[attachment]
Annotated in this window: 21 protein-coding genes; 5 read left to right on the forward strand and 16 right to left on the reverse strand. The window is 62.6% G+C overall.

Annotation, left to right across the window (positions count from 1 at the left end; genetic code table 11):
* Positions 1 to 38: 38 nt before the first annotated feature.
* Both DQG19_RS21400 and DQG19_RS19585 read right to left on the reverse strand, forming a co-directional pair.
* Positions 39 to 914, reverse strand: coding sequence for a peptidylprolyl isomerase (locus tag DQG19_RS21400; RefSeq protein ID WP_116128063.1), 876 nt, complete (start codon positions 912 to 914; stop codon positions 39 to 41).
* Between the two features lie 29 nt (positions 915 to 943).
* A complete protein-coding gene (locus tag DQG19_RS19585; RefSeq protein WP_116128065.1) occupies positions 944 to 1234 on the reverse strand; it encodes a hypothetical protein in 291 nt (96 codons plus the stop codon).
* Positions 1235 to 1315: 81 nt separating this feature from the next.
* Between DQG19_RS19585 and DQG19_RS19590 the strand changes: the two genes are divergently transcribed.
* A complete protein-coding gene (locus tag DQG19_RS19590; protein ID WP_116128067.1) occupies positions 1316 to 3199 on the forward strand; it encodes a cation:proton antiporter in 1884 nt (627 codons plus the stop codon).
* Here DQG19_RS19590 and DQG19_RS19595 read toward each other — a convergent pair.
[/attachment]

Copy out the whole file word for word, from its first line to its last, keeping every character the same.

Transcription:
Annotated in this window: 21 protein-coding genes; 5 read left to right on the forward strand and 16 right to left on the reverse strand. The window is 62.6% G+C overall.

Annotation, left to right across the window (positions count from 1 at the left end; genetic code table 11):
* Positions 1 to 38: 38 nt before the first annotated feature.
* Both DQG19_RS21400 and DQG19_RS19585 read right to left on the reverse strand, forming a co-directional pair.
* Positions 39 to 914, reverse strand: coding sequence for a peptidylprolyl isomerase (locus tag DQG19_RS21400; RefSeq protein ID WP_116128063.1), 876 nt, complete (start codon positions 912 to 914; stop codon positions 39 to 41).
* Between the two features lie 29 nt (positions 915 to 943).
* A complete protein-coding gene (locus tag DQG19_RS19585; RefSeq protein WP_116128065.1) occupies positions 944 to 1234 on the reverse strand; it encodes a hypothetical protein in 291 nt (96 codons plus the stop codon).
* Positions 1235 to 1315: 81 nt separating this feature from the next.
* Between DQG19_RS19585 and DQG19_RS19590 the strand changes: the two genes are divergently transcribed.
* A complete protein-coding gene (locus tag DQG19_RS19590; protein ID WP_116128067.1) occupies positions 1316 to 3199 on the forward strand; it encodes a cation:proton antiporter in 1884 nt (627 codons plus the stop codon).
* Here DQG19_RS19590 and DQG19_RS19595 read toward each other — a convergent pair.